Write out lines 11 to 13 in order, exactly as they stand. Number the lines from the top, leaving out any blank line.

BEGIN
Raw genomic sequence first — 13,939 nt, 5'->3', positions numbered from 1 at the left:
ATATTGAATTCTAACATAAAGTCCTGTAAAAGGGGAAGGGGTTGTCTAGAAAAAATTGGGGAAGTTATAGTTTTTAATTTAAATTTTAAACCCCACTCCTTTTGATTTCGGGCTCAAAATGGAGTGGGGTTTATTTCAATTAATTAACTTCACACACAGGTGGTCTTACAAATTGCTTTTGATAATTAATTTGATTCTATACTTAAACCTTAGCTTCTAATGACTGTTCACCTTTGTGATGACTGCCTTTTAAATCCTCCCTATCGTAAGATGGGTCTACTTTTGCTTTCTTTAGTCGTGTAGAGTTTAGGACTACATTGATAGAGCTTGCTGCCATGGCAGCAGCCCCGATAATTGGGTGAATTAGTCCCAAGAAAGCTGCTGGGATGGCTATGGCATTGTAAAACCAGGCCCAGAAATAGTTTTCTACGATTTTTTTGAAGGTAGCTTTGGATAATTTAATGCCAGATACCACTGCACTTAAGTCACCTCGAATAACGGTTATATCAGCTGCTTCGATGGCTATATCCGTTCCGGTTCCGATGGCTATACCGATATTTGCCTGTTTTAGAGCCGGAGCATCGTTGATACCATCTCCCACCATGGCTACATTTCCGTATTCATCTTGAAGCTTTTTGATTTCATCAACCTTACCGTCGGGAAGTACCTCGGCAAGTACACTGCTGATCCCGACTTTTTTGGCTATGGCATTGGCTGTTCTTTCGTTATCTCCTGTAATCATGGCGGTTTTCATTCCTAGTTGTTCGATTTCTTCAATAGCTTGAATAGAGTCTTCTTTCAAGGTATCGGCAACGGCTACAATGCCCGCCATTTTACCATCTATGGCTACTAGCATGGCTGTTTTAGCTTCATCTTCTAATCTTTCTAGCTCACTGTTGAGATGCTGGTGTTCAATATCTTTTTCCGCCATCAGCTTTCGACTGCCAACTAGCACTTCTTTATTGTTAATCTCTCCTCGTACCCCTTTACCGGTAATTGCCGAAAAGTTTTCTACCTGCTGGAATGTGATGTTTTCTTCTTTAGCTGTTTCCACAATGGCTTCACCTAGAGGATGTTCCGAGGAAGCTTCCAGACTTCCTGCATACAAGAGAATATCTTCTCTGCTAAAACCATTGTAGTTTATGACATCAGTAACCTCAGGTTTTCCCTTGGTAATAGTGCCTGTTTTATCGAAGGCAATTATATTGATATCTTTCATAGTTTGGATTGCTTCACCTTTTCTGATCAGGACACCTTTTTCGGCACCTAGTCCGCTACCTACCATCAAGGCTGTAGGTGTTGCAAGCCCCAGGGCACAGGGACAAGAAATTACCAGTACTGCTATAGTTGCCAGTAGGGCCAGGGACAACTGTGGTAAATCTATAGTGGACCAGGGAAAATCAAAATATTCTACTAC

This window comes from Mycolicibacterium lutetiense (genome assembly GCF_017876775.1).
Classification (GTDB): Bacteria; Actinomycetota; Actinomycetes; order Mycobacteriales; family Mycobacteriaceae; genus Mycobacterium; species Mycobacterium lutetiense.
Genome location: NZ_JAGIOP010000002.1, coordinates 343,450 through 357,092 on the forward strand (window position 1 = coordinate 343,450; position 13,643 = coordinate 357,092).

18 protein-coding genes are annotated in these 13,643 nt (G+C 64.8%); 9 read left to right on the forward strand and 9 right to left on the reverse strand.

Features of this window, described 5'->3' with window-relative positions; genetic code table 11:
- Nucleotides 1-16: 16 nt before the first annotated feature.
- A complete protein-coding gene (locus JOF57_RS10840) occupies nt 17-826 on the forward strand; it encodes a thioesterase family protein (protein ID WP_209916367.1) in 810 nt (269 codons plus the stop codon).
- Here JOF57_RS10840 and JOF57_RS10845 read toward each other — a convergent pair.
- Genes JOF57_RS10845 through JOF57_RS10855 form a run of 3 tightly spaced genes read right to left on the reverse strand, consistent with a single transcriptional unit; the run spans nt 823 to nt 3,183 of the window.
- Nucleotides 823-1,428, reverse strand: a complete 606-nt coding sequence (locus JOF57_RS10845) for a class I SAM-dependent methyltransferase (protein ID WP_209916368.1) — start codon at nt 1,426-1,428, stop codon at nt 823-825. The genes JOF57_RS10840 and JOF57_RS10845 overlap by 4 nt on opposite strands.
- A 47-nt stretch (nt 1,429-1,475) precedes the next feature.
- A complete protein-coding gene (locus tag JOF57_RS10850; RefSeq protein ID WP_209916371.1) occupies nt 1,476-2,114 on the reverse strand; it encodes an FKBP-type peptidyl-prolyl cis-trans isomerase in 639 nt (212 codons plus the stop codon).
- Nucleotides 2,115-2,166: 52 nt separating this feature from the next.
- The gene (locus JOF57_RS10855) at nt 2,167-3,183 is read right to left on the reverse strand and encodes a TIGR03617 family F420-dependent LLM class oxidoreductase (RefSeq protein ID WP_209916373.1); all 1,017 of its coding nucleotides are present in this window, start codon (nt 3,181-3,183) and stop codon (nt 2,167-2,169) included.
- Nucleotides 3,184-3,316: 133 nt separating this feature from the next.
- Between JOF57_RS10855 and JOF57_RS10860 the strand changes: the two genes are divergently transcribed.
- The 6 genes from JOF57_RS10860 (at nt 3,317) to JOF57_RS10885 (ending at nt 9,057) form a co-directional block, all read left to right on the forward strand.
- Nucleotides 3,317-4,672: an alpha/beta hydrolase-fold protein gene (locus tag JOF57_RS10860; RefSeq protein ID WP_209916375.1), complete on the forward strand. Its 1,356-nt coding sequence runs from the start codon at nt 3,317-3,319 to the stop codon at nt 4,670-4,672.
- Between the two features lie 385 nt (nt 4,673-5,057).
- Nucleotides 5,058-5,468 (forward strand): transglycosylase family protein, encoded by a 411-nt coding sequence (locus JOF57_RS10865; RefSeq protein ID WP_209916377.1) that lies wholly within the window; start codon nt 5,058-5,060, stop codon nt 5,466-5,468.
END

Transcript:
- Genes JOF57_RS10845 through JOF57_RS10855 form a run of 3 tightly spaced genes read right to left on the reverse strand, consistent with a single transcriptional unit; the run spans nt 823 to nt 3,183 of the window.
- Nucleotides 823-1,428, reverse strand: a complete 606-nt coding sequence (locus JOF57_RS10845) for a class I SAM-dependent methyltransferase (protein ID WP_209916368.1) — start codon at nt 1,426-1,428, stop codon at nt 823-825. The genes JOF57_RS10840 and JOF57_RS10845 overlap by 4 nt on opposite strands.
- A 47-nt stretch (nt 1,429-1,475) precedes the next feature.